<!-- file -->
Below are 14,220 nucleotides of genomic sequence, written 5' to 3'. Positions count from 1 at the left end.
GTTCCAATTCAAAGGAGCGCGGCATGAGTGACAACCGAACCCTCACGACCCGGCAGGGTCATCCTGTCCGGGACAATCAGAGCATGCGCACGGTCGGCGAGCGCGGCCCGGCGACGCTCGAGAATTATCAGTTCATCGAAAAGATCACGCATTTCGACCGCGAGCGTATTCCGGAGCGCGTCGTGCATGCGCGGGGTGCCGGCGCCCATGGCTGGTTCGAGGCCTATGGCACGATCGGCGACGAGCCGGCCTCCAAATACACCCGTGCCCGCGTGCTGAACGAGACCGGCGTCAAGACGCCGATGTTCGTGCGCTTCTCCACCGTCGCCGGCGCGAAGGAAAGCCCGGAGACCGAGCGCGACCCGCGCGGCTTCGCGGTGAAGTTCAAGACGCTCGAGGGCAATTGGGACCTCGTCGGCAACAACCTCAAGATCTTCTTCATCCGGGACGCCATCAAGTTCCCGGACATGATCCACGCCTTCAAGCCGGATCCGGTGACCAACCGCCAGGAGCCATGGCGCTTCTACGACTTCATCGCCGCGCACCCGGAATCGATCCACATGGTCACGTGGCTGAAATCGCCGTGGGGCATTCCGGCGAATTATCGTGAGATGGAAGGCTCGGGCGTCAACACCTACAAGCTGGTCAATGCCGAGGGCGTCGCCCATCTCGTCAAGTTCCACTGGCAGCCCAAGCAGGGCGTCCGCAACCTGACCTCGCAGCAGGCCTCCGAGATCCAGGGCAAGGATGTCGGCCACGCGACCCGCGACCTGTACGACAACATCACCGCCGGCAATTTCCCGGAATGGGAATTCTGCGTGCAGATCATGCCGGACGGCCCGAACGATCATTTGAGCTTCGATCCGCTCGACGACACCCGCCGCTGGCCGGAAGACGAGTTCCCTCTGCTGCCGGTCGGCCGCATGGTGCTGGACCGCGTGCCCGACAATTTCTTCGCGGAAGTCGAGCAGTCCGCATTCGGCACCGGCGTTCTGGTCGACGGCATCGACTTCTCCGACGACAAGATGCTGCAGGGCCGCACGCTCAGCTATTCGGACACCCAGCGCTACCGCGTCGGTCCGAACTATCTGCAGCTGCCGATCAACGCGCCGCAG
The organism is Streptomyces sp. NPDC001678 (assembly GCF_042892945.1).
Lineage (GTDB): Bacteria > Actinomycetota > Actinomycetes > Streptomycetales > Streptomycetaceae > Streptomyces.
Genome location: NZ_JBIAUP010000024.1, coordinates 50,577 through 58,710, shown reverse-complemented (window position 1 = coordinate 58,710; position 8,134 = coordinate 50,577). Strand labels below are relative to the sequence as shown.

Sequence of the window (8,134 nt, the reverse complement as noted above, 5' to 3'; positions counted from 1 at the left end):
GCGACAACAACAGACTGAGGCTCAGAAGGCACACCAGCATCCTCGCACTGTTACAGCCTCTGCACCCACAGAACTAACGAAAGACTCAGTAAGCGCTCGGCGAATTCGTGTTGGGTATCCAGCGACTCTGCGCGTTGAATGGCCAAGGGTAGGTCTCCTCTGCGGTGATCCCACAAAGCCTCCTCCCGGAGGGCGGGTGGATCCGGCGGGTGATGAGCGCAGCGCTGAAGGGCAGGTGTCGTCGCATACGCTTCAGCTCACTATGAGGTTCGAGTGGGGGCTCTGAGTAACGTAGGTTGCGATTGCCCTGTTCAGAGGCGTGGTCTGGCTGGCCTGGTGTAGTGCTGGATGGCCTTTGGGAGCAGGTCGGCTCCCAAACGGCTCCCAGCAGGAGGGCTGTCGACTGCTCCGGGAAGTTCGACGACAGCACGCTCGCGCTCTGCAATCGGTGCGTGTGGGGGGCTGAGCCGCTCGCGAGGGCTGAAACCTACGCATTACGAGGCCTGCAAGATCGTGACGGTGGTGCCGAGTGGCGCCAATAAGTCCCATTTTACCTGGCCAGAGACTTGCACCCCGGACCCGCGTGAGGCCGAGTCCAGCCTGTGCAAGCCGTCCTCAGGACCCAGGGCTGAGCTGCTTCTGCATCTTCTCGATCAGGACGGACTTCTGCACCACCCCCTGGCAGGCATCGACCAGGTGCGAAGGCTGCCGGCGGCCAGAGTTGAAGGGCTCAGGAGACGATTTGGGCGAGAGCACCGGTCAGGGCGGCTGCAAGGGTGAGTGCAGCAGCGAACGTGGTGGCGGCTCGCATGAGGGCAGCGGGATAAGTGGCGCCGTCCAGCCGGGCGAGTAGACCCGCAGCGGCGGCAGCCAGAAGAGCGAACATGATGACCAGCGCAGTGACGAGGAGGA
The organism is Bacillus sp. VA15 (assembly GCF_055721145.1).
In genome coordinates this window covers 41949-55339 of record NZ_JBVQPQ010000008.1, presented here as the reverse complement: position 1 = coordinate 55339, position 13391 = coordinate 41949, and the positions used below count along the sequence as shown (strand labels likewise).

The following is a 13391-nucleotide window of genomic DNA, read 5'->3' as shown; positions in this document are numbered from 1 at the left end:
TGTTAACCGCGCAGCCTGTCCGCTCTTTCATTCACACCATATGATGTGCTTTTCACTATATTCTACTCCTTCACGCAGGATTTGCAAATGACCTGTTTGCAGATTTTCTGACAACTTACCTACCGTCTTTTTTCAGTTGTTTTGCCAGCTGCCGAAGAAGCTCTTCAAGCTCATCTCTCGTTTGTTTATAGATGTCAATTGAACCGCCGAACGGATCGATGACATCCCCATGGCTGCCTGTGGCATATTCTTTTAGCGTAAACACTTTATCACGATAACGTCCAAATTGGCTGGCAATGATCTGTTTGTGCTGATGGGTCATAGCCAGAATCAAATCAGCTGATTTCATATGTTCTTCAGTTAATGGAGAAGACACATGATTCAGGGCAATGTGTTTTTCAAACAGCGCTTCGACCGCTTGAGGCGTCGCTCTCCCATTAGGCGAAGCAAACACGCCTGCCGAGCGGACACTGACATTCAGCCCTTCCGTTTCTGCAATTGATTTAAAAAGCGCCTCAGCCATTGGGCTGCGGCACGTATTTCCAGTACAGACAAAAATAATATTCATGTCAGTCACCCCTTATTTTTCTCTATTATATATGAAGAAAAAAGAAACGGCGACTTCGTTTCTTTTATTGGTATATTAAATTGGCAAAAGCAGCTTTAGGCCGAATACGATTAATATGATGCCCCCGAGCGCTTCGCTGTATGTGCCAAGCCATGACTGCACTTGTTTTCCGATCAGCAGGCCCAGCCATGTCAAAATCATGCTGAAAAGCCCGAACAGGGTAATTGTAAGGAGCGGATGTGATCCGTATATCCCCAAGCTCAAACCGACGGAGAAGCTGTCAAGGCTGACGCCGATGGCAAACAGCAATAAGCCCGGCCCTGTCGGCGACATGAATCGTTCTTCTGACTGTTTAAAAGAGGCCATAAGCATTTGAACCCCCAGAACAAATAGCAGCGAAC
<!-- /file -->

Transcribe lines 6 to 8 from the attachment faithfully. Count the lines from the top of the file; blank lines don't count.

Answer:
Sequence of the window (8,134 nt, the reverse complement as noted above, 5' to 3'; positions counted from 1 at the left end):
GCGACAACAACAGACTGAGGCTCAGAAGGCACACCAGCATCCTCGCACTGTTACAGCCTCTGCACCCACAGAACTAACGAAAGACTCAGTAAGCGCTCGGCGAATTCGTGTTGGGTATCCAGCGACTCTGCGCGTTGAATGGCCAAGGGTAGGTCTCCTCTGCGGTGATCCCACAAAGCCTCCTCCCGGAGGGCGGGTGGATCCGGCGGGTGATGAGCGCAGCGCTGAAGGGCAGGTGTCGTCGCATACGCTTCAGCTCACTATGAGGTTCGAGTGGGGGCTCTGAGTAACGTAGGTTGCGATTGCCCTGTTCAGAGGCGTGGTCTGGCTGGCCTGGTGTAGTGCTGGATGGCCTTTGGGAGCAGGTCGGCTCCCAAACGGCTCCCAGCAGGAGGGCTGTCGACTGCTCCGGGAAGTTCGACGACAGCACGCTCGCGCTCTGCAATCGGTGCGTGTGGGGGGCTGAGCCGCTCGCGAGGGCTGAAACCTACGCATTACGAGGCCTGCAAGATCGTGACGGTGGTGCCGAGTGGCGCCAATAAGTCCCATTTTACCTGGCCAGAGACTTGCACCCCGGACCCGCGTGAGGCCGAGTCCAGCCTGTGCAAGCCGTCCTCAGGACCCAGGGCTGAGCTGCTTCTGCATCTTCTCGATCAGGACGGACTTCTGCACCACCCCCTGGCAGGCATCGACCAGGTGCGAAGGCTGCCGGCGGCCAGAGTTGAAGGGCTCAGGAGACGATTTGGGCGAGAGCACCGGTCAGGGCGGCTGCAAGGGTGAGTGCAGCAGCGAACGTGGTGGCGGCTCGCATGAGGGCAGCGGGATAAGTGGCGCCGTCCAGCCGGGCGAGTAGACCCGCAGCGGCGGCAGCCAGAAGAGCGAACATGATGACCAGCGCAGTGACGAGGAGGA
The organism is Bacillus sp. VA15 (assembly GCF_055721145.1).